FTG 0053 – The Art and Science of Law with Attorney and Law School Career Advisor Anna Han ’10

Episode 4 October 03, 2023 00:54:47
FTG 0053 – The Art and Science of Law with Attorney and Law School Career Advisor Anna Han ’10
Following the Gong, a Podcast of the Schreyer Honors College at Penn State
FTG 0053 – The Art and Science of Law with Attorney and Law School Career Advisor Anna Han ’10

Oct 03 2023 | 00:54:47


Hosted By

Sean Goheen

Show Notes


Anna Han ’10 Eng is the Director of Judicial Clerkships in the Career Development Office at the University of California, Berkeley, School of Law and previously worked as an attorney for Covington & Burling after earning her Bachelor of Science in Bioengineering with Honors in 2010 and her JD from the University of Pennsylvania Law School. Anna joins Following the Gong as a past Board Member for the Scholar Alumni Society to discuss her time as a Scholar in bioengineering, pivoting from STEM to law, and her time as a teacher. She shares insights on her time on campus an as RA to off campus in a paid co-op and competing on Jeopardy! before her early career as a teacher. Anna then dives into all things law, from approaching law school with an engineering background, the benefit of clerkships, working as a patent attorney, and now working at a law school. This episode is valuable for any Scholar, and especially for those who are in STEM but are considering other paths, those pursing teaching, and those interested in legal careers. Her full bio and a detailed breakdown of topics discussed are available in the show notes below.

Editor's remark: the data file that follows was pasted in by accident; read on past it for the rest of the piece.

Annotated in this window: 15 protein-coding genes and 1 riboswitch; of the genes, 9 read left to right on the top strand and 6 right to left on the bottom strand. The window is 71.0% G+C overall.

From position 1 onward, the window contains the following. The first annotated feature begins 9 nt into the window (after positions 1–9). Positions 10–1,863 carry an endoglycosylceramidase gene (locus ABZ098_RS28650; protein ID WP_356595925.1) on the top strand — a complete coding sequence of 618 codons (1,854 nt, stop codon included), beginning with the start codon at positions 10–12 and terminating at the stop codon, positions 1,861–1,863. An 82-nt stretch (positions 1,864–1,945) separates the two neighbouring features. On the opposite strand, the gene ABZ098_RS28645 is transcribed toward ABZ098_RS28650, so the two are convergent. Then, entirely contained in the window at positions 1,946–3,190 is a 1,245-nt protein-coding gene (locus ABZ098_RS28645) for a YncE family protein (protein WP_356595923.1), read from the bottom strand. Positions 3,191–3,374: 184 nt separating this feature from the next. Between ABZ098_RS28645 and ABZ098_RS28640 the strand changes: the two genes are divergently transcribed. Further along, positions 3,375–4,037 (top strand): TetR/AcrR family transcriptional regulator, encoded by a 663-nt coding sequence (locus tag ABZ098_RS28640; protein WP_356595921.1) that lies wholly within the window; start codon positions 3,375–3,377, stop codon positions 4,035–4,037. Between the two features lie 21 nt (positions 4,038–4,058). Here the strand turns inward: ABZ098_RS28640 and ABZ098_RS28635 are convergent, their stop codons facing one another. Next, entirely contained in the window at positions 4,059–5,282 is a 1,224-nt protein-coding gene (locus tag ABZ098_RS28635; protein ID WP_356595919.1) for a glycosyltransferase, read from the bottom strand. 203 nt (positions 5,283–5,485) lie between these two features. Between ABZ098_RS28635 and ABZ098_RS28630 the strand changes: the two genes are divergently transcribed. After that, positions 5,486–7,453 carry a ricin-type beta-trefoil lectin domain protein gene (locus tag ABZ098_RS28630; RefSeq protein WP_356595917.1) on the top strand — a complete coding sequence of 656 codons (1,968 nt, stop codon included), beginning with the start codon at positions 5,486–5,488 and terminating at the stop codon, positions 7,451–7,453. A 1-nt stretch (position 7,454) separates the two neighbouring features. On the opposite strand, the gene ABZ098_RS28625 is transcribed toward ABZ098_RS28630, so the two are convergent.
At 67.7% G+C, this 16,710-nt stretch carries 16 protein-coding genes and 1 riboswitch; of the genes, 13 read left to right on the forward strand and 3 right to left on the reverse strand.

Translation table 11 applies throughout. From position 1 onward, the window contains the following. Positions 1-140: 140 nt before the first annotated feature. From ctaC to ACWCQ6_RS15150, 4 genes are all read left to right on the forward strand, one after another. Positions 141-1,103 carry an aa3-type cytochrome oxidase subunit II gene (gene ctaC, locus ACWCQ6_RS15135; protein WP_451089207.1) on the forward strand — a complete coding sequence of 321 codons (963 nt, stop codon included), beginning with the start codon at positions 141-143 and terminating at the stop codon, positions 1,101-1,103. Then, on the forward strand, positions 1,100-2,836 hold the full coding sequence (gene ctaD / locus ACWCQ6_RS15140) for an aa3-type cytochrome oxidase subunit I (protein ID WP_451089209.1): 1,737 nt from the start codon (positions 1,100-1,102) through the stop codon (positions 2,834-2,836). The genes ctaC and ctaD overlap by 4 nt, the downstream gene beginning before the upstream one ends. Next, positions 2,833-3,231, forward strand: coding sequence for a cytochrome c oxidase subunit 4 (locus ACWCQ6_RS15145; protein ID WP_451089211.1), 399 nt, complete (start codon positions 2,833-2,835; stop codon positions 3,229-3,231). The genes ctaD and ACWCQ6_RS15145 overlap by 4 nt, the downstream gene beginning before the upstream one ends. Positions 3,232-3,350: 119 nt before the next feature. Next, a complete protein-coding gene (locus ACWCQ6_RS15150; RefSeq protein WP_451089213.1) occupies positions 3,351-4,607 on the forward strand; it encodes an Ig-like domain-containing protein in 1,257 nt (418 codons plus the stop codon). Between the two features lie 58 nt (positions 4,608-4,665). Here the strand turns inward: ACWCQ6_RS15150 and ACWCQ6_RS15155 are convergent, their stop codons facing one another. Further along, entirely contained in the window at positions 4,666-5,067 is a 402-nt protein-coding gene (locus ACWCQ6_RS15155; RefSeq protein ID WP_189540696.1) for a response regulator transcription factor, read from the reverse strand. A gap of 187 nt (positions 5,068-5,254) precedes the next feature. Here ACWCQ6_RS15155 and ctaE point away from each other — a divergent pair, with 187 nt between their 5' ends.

Guest Bio:

Anna Han ’10 Eng is the Director of Judicial Clerkships in the Career Development Office at the University of California, Berkeley, School of Law. She supports law students and alumni interested in working for judges and courts of all levels. Before joining Berkeley Law in 2021, Anna was a litigation associate in the Washington, D.C., and San Francisco offices of the law firm Covington & Burling and a judicial law clerk for the Honorable Jon P. McCalla of the U.S. District Court for the Western District of Tennessee in Memphis. Between college and law school, Anna taught high school math, also in Memphis, through the Teach For America program. Anna earned her BS in Bioengineering with Honors from Penn State’s College of Engineering in 2010, a master's in Education Policy from the University of Pennsylvania Graduate School of Education, and a law degree from the University of Pennsylvania Law School.

Episode Topics:

  • Choosing Penn State and Schreyer over other top options